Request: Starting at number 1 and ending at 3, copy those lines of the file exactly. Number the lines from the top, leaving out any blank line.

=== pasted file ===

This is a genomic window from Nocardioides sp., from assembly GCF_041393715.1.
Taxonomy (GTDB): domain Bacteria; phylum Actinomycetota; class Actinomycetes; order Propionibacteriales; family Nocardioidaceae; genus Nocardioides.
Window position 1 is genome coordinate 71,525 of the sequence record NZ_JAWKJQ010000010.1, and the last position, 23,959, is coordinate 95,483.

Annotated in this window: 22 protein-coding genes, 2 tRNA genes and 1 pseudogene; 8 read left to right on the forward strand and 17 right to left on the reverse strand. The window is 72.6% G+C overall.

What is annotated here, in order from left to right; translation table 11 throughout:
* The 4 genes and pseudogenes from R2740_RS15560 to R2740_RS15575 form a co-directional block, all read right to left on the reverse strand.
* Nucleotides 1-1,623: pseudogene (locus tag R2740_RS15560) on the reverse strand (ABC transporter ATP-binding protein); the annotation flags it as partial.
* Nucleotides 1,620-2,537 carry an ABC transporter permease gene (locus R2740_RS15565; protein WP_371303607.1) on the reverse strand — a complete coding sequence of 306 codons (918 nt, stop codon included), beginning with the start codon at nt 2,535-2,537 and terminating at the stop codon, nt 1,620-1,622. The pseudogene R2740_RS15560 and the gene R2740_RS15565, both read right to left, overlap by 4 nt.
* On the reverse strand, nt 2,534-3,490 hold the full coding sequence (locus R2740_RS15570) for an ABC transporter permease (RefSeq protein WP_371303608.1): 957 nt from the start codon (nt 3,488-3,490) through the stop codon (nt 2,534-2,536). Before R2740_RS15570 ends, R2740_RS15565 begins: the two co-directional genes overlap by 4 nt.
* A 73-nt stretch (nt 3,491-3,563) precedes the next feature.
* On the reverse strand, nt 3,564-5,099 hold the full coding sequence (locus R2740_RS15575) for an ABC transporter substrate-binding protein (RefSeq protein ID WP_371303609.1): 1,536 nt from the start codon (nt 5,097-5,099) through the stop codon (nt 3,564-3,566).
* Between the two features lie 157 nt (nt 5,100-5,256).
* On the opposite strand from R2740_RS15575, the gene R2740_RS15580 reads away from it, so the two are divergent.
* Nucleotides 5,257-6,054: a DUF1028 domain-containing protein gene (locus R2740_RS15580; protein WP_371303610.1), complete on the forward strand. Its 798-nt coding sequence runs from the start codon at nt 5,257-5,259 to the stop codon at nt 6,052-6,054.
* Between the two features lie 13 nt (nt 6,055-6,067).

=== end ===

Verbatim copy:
This is a genomic window from Nocardioides sp., from assembly GCF_041393715.1.
Taxonomy (GTDB): domain Bacteria; phylum Actinomycetota; class Actinomycetes; order Propionibacteriales; family Nocardioidaceae; genus Nocardioides.
Window position 1 is genome coordinate 71,525 of the sequence record NZ_JAWKJQ010000010.1, and the last position, 23,959, is coordinate 95,483.